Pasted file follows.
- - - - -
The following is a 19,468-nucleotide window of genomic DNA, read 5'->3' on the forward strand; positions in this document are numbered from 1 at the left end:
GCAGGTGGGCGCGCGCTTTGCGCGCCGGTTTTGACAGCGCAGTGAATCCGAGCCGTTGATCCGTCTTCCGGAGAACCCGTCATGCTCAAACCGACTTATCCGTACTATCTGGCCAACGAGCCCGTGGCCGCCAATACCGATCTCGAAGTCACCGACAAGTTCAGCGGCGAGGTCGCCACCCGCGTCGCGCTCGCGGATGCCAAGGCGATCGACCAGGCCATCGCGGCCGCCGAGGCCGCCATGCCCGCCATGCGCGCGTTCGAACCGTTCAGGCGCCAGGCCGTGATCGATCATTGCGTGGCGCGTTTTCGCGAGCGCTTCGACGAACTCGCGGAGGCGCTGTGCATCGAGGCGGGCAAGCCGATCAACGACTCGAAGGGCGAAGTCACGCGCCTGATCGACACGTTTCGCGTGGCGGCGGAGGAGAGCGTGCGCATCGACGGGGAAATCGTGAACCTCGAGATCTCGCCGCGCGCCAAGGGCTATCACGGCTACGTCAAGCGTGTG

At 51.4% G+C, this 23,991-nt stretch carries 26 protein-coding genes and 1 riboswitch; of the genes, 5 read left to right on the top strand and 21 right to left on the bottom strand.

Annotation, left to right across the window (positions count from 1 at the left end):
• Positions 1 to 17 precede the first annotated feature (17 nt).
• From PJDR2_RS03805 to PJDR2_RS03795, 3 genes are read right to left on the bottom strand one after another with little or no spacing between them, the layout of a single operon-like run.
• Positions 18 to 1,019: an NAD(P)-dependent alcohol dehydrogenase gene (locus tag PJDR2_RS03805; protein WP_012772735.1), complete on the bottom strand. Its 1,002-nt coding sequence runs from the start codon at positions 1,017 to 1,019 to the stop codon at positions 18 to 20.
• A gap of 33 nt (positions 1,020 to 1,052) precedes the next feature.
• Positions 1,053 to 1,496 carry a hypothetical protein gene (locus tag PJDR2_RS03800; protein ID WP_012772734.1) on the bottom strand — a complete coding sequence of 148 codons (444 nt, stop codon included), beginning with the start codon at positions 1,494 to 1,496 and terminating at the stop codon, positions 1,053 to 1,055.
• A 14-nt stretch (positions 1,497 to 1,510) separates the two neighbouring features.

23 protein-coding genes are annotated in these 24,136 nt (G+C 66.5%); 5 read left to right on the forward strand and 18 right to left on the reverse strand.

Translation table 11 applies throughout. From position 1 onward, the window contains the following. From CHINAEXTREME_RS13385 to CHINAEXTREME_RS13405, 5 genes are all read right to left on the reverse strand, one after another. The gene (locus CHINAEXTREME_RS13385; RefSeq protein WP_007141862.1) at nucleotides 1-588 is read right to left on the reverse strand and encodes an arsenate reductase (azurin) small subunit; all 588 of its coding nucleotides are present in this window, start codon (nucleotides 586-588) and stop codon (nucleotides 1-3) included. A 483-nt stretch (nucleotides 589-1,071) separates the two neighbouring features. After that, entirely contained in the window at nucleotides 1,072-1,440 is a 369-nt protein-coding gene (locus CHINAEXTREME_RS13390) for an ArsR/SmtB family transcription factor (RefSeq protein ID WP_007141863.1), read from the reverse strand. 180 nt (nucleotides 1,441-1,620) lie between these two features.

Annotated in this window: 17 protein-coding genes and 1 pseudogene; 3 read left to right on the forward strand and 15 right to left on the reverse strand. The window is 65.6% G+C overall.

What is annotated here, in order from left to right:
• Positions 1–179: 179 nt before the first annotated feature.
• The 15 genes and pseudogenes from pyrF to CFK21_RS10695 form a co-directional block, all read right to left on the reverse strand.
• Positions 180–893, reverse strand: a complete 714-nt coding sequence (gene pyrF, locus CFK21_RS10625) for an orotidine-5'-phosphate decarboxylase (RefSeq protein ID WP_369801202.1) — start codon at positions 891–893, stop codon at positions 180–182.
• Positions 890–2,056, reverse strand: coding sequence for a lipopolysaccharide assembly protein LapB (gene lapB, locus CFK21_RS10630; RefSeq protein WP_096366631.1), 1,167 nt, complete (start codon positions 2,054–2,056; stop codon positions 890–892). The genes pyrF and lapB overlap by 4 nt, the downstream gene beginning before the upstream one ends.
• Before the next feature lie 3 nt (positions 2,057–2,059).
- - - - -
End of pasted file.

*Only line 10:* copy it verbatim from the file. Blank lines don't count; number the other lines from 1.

• A 14-nt stretch (positions 1,497 to 1,510) separates the two neighbouring features.